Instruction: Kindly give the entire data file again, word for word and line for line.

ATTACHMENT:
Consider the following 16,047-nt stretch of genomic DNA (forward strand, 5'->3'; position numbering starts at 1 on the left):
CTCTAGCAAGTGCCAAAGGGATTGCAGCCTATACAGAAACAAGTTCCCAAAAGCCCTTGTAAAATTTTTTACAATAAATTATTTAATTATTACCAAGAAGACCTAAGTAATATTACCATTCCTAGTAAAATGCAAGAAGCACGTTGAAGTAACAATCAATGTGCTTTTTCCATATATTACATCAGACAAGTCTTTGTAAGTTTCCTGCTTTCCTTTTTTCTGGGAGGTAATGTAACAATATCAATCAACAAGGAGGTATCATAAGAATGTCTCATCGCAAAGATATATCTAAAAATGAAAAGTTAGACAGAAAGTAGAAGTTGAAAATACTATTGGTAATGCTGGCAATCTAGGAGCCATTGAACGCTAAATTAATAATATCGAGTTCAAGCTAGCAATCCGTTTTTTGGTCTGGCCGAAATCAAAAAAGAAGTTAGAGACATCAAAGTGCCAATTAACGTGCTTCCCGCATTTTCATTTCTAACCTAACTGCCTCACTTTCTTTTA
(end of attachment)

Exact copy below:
Consider the following 16,047-nt stretch of genomic DNA (forward strand, 5'->3'; position numbering starts at 1 on the left):
CTCTAGCAAGTGCCAAAGGGATTGCAGCCTATACAGAAACAAGTTCCCAAAAGCCCTTGTAAAATTTTTTACAATAAATTATTTAATTATTACCAAGAAGACCTAAGTAATATTACCATTCCTAGTAAAATGCAAGAAGCACGTTGAAGTAACAATCAATGTGCTTTTTCCATATATTACATCAGACAAGTCTTTGTAAGTTTCCTGCTTTCCTTTTTTCTGGGAGGTAATGTAACAATATCAATCAACAAGGAGGTATCATAAGAATGTCTCATCGCAAAGATATATCTAAAAATGAAAAGTTAGACAGAAAGTAGAAGTTGAAAATACTATTGGTAATGCTGGCAATCTAGGAGCCATTGAACGCTAAATTAATAATATCGAGTTCAAGCTAGCAATCCGTTTTTTGGTCTGGCCGAAATCAAAAAAGAAGTTAGAGACATCAAAGTGCCAATTAACGTGCTTCCCGCATTTTCATTTCTAACCTAACTGCCTCACTTTCTTTTA